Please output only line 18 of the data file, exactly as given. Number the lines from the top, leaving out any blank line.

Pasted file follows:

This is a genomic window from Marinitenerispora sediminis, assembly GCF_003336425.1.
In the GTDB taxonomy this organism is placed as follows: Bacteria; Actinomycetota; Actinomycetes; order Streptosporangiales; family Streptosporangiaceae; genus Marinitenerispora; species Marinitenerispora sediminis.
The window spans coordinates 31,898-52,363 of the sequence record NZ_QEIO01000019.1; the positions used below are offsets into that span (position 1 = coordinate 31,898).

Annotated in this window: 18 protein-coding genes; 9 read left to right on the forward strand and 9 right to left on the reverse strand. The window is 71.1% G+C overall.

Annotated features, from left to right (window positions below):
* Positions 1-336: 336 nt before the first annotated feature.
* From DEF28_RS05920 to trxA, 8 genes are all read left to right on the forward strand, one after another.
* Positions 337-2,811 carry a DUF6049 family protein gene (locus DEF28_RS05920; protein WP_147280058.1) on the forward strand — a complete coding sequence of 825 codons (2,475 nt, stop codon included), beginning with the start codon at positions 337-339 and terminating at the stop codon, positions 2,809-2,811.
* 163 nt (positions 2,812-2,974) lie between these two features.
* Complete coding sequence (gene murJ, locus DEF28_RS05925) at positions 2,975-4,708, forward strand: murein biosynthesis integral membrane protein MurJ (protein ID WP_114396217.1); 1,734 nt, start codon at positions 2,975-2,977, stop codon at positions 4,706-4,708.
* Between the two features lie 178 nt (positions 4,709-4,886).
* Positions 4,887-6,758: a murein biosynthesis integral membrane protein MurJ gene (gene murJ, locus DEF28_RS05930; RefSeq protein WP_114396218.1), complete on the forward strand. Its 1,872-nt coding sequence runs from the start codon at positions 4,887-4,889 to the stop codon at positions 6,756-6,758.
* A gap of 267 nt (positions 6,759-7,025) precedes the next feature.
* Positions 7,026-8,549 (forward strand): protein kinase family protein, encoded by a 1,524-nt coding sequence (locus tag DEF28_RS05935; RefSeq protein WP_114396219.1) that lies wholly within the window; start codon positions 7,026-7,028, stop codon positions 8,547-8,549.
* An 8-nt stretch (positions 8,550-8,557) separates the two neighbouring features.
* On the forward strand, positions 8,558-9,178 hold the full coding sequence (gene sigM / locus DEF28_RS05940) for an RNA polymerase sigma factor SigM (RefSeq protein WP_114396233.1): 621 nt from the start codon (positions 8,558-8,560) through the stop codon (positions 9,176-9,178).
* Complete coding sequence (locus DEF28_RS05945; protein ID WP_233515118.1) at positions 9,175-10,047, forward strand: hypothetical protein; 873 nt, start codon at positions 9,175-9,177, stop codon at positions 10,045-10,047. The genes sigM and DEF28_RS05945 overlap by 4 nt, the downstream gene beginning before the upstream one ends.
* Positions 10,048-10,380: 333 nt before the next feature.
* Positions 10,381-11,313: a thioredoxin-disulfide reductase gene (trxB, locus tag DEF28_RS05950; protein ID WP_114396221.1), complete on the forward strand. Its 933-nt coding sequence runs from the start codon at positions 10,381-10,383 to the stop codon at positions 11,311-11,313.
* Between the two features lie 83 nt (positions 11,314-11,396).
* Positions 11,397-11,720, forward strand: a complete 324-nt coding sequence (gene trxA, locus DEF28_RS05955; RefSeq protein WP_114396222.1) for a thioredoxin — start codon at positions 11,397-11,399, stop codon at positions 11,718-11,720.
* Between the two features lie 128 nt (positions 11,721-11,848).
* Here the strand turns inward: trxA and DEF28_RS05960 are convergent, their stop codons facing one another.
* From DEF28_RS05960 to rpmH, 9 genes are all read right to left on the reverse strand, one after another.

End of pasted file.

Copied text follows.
* Positions 10,048-10,380: 333 nt before the next feature.